Japanese Release Date: 24th May, 2003
Running Time: 85 mins.
Director: Shinya Tsukamoto
Writer: Shinya Tsukamoto(Screenplay)
Starring: Tadanobu Asano, KIKI, Nami Tsukamoto, Kazuyoshi Kushida, Lily, Jun Kunimura, Hana Kino, Ittoku Kishibe
Tsukamoto once again brings us a tale of metamorphosis but, as in A Snake of June, it is more psychic and mental than physical, life affirming instead of destructive and much calmer than usual. The fascination with cyberpunk and body-horror, once an overwhelming aspect of his early films, is toned down and replaced with a humanistic tale of life, death and memory. Warning: this is a long review which does not contain any particular spoilers but discusses the film in detail.
Hiroshi Takagi (Asano) wakes up after a car accident in which a truck crashed into his car. He can’t remember anything, not even the faces of his parents who take him home, but when he reads two of his old books, the first named Doctors and Medicine, the second named Dissection, an interest in medicine emerges and he enters medical college. He soon catches the attention of a beautiful student named Ikumi Yoshimoto (KIKI) who watches him as he sits in lectures but he is not interested in her which piques her interest. As their course enters the rainy season they begin a four month class focussing on dissection and Takagi and Yoshimoto find themselves dissecting the same corpse which is around the same time that Takagi’s has dreams of a woman named Ryoko (Tsukamoto) who exists in a beautiful dream space and his memories begin to return.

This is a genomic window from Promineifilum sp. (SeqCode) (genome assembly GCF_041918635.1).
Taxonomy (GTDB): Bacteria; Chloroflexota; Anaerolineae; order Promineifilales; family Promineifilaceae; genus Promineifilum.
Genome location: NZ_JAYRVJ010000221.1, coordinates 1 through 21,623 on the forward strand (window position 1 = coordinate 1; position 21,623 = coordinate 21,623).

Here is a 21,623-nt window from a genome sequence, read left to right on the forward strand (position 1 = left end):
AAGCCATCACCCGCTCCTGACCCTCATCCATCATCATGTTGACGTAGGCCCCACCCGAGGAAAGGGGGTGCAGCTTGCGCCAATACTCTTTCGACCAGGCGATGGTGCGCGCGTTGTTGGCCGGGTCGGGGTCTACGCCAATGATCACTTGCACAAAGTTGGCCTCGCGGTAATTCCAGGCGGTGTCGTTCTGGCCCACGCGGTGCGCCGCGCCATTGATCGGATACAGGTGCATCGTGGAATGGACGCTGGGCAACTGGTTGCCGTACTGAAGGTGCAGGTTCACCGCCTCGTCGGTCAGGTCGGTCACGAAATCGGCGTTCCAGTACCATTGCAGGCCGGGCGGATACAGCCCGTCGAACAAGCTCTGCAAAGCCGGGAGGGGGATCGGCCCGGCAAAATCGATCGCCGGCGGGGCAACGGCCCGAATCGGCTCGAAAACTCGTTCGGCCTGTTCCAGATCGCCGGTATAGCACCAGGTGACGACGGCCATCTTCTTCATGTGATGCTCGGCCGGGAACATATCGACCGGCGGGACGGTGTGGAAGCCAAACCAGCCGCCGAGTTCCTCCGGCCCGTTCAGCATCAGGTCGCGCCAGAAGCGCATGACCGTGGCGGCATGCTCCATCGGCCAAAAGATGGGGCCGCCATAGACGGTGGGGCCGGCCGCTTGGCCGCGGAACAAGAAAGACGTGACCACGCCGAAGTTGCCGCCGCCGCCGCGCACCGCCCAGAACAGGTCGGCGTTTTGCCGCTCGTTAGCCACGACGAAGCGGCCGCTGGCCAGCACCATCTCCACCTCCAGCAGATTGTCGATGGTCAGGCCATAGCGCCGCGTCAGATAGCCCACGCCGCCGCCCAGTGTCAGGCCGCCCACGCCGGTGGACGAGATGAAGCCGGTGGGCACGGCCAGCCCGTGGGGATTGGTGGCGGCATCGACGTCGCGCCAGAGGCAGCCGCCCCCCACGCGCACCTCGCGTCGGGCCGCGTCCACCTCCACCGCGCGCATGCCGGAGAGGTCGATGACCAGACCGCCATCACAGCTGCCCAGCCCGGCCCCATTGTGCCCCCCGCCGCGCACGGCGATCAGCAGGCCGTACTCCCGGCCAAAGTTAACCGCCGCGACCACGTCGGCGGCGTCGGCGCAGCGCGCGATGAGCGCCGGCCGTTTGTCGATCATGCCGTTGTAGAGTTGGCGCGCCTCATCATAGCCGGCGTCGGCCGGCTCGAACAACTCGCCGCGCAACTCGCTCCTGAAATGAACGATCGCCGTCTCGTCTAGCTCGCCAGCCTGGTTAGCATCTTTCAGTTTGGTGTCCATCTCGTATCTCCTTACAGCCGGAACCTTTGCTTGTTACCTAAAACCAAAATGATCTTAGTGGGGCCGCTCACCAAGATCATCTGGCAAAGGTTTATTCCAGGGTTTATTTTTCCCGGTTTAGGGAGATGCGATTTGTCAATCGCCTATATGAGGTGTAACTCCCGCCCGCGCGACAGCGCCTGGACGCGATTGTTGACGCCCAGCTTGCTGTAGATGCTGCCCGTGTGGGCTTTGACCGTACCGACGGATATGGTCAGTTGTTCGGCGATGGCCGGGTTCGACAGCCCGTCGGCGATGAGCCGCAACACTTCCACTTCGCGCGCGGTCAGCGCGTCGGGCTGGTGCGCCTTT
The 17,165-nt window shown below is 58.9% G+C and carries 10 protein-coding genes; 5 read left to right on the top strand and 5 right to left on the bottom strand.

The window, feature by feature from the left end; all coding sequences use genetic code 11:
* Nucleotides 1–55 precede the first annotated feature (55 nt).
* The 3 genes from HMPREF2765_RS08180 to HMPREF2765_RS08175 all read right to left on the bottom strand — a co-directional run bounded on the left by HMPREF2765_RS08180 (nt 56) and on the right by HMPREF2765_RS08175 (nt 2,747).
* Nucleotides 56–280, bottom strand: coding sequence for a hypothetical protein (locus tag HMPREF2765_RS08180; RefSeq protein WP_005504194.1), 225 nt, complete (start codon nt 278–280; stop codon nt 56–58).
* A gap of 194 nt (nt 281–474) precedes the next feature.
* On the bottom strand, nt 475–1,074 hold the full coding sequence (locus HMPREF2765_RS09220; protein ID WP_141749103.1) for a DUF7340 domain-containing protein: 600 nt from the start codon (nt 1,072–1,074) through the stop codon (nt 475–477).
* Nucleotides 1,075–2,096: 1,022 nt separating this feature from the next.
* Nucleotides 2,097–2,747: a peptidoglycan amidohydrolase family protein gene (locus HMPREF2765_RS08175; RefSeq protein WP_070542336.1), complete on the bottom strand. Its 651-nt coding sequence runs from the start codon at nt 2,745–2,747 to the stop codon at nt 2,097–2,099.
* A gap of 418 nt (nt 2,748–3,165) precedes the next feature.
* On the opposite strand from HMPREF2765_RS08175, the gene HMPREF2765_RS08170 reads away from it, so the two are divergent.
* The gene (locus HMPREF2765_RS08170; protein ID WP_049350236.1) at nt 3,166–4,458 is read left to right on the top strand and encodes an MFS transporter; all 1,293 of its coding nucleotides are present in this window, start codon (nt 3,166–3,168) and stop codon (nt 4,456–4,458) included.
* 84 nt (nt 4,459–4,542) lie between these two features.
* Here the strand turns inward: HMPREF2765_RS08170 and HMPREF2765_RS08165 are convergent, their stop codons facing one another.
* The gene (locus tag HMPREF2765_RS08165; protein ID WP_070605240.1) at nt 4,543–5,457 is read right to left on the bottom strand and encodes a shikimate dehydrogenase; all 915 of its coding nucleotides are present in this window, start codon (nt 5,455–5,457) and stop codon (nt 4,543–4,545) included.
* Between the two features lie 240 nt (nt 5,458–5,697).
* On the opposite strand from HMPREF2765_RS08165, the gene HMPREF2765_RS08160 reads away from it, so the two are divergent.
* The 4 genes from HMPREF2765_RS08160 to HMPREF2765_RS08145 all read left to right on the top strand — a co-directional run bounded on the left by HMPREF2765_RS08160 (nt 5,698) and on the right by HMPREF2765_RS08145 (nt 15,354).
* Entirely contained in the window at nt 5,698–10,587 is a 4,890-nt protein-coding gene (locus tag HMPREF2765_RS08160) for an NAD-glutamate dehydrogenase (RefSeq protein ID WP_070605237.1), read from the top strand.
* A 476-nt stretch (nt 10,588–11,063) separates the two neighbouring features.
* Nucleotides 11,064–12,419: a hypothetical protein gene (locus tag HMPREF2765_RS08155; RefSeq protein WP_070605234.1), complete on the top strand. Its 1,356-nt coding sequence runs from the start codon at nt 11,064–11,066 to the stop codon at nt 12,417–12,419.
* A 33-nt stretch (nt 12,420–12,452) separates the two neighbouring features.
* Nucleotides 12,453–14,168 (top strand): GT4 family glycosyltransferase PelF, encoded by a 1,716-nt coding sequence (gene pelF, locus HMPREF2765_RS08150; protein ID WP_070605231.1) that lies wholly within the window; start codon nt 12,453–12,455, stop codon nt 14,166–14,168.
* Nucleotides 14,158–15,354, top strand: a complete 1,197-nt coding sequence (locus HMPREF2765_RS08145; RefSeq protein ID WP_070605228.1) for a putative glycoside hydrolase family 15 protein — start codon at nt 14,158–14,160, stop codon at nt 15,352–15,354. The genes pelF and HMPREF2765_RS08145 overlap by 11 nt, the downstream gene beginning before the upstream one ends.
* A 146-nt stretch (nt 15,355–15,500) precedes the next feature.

I first saw Vital around seven years ago when it had a theatrical run in U.K. cinemas. What I remembered of it before this review is the beauty of the film and the expressive dancing. What I forgot is the story which focusses on memory, the soul and the possibility of life after death. Rediscovering this story and seeing it as part of Tsukamoto season revealed his continued evolution as a filmmaker and the way he uses the medium of film to tell a story.
You’ll find out as you dissect
Vital is beautiful. I cannot stress enough just how beautiful this film is. This beauty is always in service of content.